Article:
The Corvette C7 has four tailpipes
With trucks, sometimes the silencer is crossways under the front of the cab and its tailpipe blows sideways to the offside (right side if driving on the left, left side if driving on the right). The side of a passenger car on which the exhaust exits beneath the rear bumper usually indicates the market for which the vehicle was designed, i.e. Japanese (and some older British) vehicles have exhausts on the right so they are furthest from the curb in countries which drive on the left, while European vehicles have exhausts on the left.
The end of the final length of exhaust pipe where it vents to open air, generally the only visible part of the exhaust system part on a vehicle, often ends with just a straight or angled cut, but may include a fancy tip. The tip is sometimes chromed. It is often of larger pipe than the rest of the exhaust system. This produces a final reduction in pressure, and sometimes used to enhance the appearance of the car.
In the late 1950s in the United States manufacturers had a fashion in car styling to form the rear bumper with a hole at each end through which the exhaust would pass. Two outlets symbolized V-8 power, and only the most expensive cars (Cadillac, Lincoln, Imperial, and Packard) were fitted with this design. One justification for this was that luxury cars in those days had such a long rear overhang that the exhaust pipe scraped the ground when the car traversed ramps. The fashion disappeared after customers noted that the rear end of the car, being a low-pressure area, collected soot from the exhaust and its acidic content ate into the chrome-plated rear bumper.
When a bus, truck or tractor or excavator has a vertical exhaust pipe (called stacks or pipes behind the cab), sometimes the end is curved, or has a hinged cover flap which the gas flow blows out of the way, to try to prevent foreign objects (including droppings from a bird perching on the exhaust pipe when the vehicle is not being used) getting inside the exhaust pipe.]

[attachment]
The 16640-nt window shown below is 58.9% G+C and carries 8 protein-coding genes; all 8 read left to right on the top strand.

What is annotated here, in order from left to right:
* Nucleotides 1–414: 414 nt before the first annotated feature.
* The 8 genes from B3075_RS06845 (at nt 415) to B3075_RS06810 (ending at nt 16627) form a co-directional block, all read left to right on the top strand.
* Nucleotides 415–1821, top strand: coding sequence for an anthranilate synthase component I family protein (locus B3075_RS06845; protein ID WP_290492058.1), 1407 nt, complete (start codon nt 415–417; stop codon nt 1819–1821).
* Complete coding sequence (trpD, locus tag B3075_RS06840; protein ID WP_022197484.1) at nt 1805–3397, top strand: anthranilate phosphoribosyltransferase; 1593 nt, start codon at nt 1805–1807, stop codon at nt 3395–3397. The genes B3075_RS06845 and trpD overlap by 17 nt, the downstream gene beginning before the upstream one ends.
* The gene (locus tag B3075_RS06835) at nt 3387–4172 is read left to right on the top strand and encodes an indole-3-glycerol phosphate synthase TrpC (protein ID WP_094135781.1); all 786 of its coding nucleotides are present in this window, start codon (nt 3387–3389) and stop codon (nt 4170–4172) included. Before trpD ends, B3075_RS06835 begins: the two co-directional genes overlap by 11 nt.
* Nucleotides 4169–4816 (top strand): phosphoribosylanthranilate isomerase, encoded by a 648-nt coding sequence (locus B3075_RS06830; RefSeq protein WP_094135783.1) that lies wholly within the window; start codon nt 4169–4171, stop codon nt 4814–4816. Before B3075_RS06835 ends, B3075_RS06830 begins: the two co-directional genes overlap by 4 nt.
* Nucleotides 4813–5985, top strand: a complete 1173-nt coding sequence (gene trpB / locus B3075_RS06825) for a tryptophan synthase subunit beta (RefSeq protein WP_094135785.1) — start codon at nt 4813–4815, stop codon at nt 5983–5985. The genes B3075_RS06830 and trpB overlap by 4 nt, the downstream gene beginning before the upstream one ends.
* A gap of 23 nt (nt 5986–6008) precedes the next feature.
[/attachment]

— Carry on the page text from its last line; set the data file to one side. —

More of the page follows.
In some trucks, when the silencer (muffler) is front-to-back under the chassis, the end of the tailpipe turns 90° and blows downwards. That protects anyone near a stationary truck from getting a direct blast of the exhaust gas, but often raises dust when the truck is driving on a dry dusty unmade surface such as on a building site.
A consequence of the problematic nature in adaptation of large diameter exhaust tubing to the undercarriage of ladder-frame or body-on-frame chassis architecture vehicles with altered geometry suspensions, lake pipes evolved to become a front-engine vehicle exhaust archetype crafted by specialty motor sport engine specialists of the 1930s, 40s and 50s, whose preoccupation was optimization of the acoustic effect associated with high output internal combustion engines. The name is derived from their use on the vast, empty dry lake beds northeast of Los Angeles County, where engine specialists of yore custom crafted, interchanged and evaluated one-piece header manifolds of various mil thicknesses, a function of temperature, humidity, elevation and climate they anticipated.
No intrinsic performance gain to be derived, per se, lake pipes evolved a function of practicality. Common instances, their manifolds routed straight out the front wheel-wheels posing an asphyxiation axiom to the race driver, "lake pipes" were fashioned, extending from the header flange along the rocker panels, bottom-side of the vehicle, beneath the doors, thus allowing (1) suspension tuners a lower ride height sufficient for land speed record attempts, and (2) engine tuners ease and flexibility of interchanging different exhaust manifolds without hoisting the vehicle, thus precluding having to wrench undercarriage of the vehicle.
Body-on-frame chassis architecture ceding to superleggera, unit-body and monologue archetypes, in tandem with smog abatement legislation rendered lake pipes, as a bona fide performance prerequisite, obsolete. No meaningful performance gain to be had for contemporary vehicles, lake pipes persist into the 21st century as a superfluous, retrograde aesthetic, usually chrome plated with various options, allowing the driver to control whether exhaust gas is routed the standard exhaust system, or through lake pipes, which are commonly fashioned by lacer caps which, affixed by fasteners at the terminal end of exhaust tips, serve to (1) "cap" the exhaust system when not in use, and/or (2) signal authorities that the presence of lake pipes is merely cosmetic.